Iran’s Finance Minister interview with CNN Christiane Amanpour

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AMANPOUR: To get a sense of how big the bite is, I spoke to Seyyed Shamseddin Hosseini, who is Iran’s finance minister. He’s in the United States right now for an international financial conference. I started the interview by asking him about the Boston terror attacks.

HOSSEINI (through translator): In reality, we sympathize with the people of Boston and the people of the United States and we condemn such attacks. And in general, we are sorry for all such incidents. This conduct is condemned by everyone. No one supports such conduct.

AMANPOUR: Let me get to why you are in Washington. You are Iran’s finance minister.
And I want to ask you right now, how is the economy doing? We understand very badly under these sanctions.

HOSSEINI (through translator): We can refer to the Iranian trade with foreign countries.
As you know, because of the currency situation in Iran and the restrictions on it, the price has gone up. In the initial stage, we sustained some inflationary pressures. But after a few months, these negative impacts turned into positive impacts.
Our non-oil exports grew. Our industrial exports grew 20 percent.And in comparison, our imports were reduced by 14 percent. as such that we met our foreign import requirements by non-oil exports. And this has caused an increase of 47 percent in our price index.

AMANPOUR: The international community says that these are crippling sanctions. Are you saying that they are not, they’re not crippling the Iranian economy?

HOSSEINI (through translator): The countries or nations that have imposed such sanctions believe the same thing. I am not saying that they haven’t had any impact on our country. But on the other hand, I don’t believe that such sanctions have crippled us.
When we go to the production sites and we examine the situation, we realize that the sectors dependent on foreign imports have been weakened. And we can see the pressure and the effects of the pressures on other countries, including the countries that have imposed sanctions on us.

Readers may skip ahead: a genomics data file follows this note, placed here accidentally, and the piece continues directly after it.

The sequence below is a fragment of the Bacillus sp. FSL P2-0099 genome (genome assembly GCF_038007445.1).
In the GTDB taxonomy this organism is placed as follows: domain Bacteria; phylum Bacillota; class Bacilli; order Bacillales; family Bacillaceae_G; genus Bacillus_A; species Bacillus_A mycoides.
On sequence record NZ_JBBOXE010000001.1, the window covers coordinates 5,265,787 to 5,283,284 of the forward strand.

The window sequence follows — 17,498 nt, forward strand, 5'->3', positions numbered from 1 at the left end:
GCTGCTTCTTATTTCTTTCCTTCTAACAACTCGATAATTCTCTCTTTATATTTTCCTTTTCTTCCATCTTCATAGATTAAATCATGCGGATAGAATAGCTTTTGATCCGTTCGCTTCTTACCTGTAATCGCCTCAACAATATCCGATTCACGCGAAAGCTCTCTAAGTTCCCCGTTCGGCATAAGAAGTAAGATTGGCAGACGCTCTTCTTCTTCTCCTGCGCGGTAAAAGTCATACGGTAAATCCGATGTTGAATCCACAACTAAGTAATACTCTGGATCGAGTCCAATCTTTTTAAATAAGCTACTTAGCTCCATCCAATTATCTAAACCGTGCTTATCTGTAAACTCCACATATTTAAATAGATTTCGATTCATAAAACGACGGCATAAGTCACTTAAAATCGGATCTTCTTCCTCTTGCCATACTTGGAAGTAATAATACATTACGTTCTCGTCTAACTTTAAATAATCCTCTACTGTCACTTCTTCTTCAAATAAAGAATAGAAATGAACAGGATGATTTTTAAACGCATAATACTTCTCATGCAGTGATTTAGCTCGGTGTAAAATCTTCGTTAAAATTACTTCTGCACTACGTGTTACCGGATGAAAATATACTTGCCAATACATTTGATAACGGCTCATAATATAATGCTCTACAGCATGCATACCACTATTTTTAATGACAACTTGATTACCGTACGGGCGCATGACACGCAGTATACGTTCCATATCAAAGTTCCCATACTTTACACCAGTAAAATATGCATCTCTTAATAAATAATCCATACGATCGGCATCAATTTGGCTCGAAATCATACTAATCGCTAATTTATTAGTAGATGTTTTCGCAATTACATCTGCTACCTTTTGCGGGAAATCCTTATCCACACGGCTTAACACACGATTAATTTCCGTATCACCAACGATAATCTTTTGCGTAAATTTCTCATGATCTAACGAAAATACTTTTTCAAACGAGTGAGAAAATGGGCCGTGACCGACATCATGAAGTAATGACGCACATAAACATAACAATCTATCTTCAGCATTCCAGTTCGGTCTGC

AMANPOUR: Mr. Minister, some analysts are watching and they’re wondering, since it’s very difficult for you to sell your oil products
right now, once the sanctions, if they are lifted, do you worry about getting back into the oil market?

HOSSEINI (through translator): It takes time. But that’s very possible.
I want to emphasize this sentence, that they must consider the impact of the sanctions on their own economy, considering the instability such sanctions have created.

AMANPOUR: There was some talk that the countries that have imposed sanctions on Iran would allow some relief in the gold and silver and precious metals markets, to be able to trade that.

HOSSEINI (through translator): Iranian activities are always challenged by the nuclear issue. We look at the modern technology and the nuclear knowledge as a way of progress. And we find it necessary for the welfare of our people today and in the future.
And we cannot forego the knowledge of today as many other countries enjoy. Iranian people are educated people; they enjoy a rich culture and history. They realize that today and tomorrow’s economy depends on the people with complete knowledge. This is what our people want. This cannot be compromised by the relief or in a deal of relief like in transactions in gold or silver .
Assume you are on our side of the deal. Would you be willing to give up today’s knowledge for a relief in transactional gold or silver?

AMANPOUR: Do you see any progress in the nuclear talks and what is Iran willing to give up?

HOSSEINI (through translator): I believe the Almaty talks 1 and 2 were quite productive because both sides were able to talk. I should also emphasize that the Iranian side always attended these meetings in good faith and I think the outcome should continue.
They made some proposals and they heard the Iranian responses as well.
And the Iranian response within the framework from their point of view was toward the progress of negotiations.
But we are serious in our negotiations. And as I said, it was a transparent and fair negotiation. It was within the framework of the
Iranian people’s right and the right of other countries.

AMANPOUR: Mr. Minister, thank you very much for joining me.

HOSSEINI (through translator): I thank you and wish you luck.

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